If we apply that formula to the first example, we end up with ~0.707. More generally, for a pure sine wave (and only for a pure sine wave!), the math tells us RMS amplitude is equal to peak amplitude divided by the square root of two (√2). Or, when working in decibels, that’s peak amplitude minus ~3 dB.

When applied to the second example, we end up with ~0.424. As expected, we get a lower value as the signal conveys less energy. In other words, the ratio of peak amplitude to RMS amplitude — known as the crest factor [note] Sometimes informally — and somewhat incorrectly — referred to as dynamic range in some contexts. [end note]  — is different because the shape of the waveform is different.

Closing thoughts

Sinewave with detailed amplitude annotations Peaky wave with detailed amplitude annotations

We’ve seen that there is more than one way to quantify the amplitude of a signal, and that different approaches will produce different results depending on the shape of the waveform. Depending on the context in which the numbers are used, some approaches might be more appropriate than others.

In practice, the method used to calculate the amplitude is often stated near the unit. For example, “Vrms”, “Vp”, “Vpp”. Otherwise, it is often assumed that RMS was used. In particular, levels expressed in decibels (e.g. “dBV”), are virtually always RMS [ref] IEC 60027–3:2002, Letter symbols to be used in electrical technology — Part 3: Logarithmic and related quantities, and their units, §4.1 [end ref] (with the possible exception of dBFS, which sadly is ambiguous).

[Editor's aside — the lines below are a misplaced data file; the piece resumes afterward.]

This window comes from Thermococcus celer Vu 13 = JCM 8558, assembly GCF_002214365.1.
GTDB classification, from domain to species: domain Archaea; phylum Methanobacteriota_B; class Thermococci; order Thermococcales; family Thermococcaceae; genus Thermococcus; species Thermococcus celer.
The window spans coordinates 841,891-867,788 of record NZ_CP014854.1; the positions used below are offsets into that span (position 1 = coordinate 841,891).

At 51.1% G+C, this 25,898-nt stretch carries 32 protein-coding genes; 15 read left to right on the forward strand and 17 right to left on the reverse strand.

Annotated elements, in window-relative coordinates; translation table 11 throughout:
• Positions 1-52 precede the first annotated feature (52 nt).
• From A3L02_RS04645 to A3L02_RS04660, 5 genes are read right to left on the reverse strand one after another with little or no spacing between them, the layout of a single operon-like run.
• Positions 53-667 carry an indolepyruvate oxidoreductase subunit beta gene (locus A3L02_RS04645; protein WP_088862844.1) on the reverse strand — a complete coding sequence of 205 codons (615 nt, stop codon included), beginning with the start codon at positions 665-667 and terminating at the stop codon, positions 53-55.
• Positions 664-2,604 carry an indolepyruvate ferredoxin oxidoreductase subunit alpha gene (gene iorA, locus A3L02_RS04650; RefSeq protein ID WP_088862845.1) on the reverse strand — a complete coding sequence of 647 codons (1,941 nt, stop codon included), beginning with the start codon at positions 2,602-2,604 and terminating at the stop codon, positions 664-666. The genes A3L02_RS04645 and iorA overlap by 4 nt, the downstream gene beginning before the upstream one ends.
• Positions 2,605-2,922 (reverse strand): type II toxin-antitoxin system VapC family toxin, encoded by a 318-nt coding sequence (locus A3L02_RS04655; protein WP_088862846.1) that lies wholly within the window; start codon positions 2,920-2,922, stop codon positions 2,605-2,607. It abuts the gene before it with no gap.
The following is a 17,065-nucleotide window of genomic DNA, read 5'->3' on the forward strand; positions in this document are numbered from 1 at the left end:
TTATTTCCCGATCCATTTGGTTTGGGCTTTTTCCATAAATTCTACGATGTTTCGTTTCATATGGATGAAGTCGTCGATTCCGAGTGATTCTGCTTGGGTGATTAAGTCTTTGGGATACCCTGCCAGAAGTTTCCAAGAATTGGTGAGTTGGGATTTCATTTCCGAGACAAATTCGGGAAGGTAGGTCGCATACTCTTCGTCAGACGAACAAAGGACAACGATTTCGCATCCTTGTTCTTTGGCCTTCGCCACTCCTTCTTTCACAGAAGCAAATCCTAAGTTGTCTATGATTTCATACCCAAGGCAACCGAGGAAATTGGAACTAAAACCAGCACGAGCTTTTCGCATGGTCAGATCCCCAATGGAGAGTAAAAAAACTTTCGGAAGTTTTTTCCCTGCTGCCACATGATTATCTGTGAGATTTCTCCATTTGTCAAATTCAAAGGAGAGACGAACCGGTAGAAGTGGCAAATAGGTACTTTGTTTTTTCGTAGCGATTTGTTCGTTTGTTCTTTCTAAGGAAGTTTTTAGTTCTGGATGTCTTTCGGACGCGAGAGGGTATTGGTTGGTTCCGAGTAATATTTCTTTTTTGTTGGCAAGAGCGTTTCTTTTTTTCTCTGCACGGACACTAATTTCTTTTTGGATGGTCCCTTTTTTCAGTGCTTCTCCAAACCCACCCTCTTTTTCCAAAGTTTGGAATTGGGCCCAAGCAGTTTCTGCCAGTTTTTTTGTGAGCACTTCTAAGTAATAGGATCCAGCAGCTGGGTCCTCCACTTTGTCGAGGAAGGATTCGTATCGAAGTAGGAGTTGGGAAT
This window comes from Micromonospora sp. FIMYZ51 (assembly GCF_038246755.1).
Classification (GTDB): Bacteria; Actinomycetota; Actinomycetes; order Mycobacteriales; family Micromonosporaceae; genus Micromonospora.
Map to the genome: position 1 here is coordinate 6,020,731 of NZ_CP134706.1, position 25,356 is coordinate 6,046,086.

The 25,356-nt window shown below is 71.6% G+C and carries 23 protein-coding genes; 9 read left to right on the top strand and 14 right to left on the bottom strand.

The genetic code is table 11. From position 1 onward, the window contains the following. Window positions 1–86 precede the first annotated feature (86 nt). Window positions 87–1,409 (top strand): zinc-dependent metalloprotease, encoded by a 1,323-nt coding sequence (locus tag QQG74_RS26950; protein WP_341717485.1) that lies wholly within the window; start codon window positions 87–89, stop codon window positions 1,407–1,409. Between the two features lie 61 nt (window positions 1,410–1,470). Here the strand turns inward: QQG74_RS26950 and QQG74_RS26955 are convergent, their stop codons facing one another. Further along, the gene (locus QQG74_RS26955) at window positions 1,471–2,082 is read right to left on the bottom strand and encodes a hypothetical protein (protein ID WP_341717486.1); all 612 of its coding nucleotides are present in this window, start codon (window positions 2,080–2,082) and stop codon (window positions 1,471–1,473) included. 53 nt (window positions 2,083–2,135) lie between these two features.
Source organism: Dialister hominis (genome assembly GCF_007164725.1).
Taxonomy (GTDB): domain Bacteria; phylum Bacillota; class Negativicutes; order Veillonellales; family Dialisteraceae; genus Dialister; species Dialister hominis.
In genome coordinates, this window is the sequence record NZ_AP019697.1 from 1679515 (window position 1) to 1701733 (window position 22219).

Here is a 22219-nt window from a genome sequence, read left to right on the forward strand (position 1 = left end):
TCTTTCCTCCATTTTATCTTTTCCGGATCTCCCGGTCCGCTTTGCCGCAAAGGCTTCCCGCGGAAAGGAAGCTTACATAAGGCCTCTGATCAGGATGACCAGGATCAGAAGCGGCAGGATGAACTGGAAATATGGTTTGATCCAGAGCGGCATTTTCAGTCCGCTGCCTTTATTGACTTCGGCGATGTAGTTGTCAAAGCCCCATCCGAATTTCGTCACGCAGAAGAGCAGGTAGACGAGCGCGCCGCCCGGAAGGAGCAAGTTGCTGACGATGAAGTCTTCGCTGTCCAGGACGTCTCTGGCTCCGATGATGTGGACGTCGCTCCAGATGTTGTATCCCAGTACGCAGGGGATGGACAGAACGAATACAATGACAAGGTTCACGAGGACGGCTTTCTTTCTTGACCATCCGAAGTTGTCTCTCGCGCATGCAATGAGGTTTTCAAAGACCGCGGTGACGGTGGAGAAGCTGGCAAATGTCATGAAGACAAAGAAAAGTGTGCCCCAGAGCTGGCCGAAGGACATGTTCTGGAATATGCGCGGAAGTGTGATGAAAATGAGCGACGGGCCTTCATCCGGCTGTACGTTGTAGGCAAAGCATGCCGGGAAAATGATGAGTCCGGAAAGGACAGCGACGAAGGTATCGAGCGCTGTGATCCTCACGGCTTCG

What about loudness? One could see loudness as the way us humans measure the amplitude of the sounds that reach our ears. Because the human auditory system is extremely complex, it is not easy to estimate how loud a given signal will be perceived in general. Of the two approaches that I’ve described, RMS is the one that approximates loudness best, but it is still a very crude estimation. Nonetheless, in practice, RMS amplitude is often used as a poor man’s proxy for loudness due to its simplicity. More perceptually accurate ways to estimate loudness would typically involve weighting or even more advanced processes such as those described in ITU-R BS.1770. But that’s a story for another post.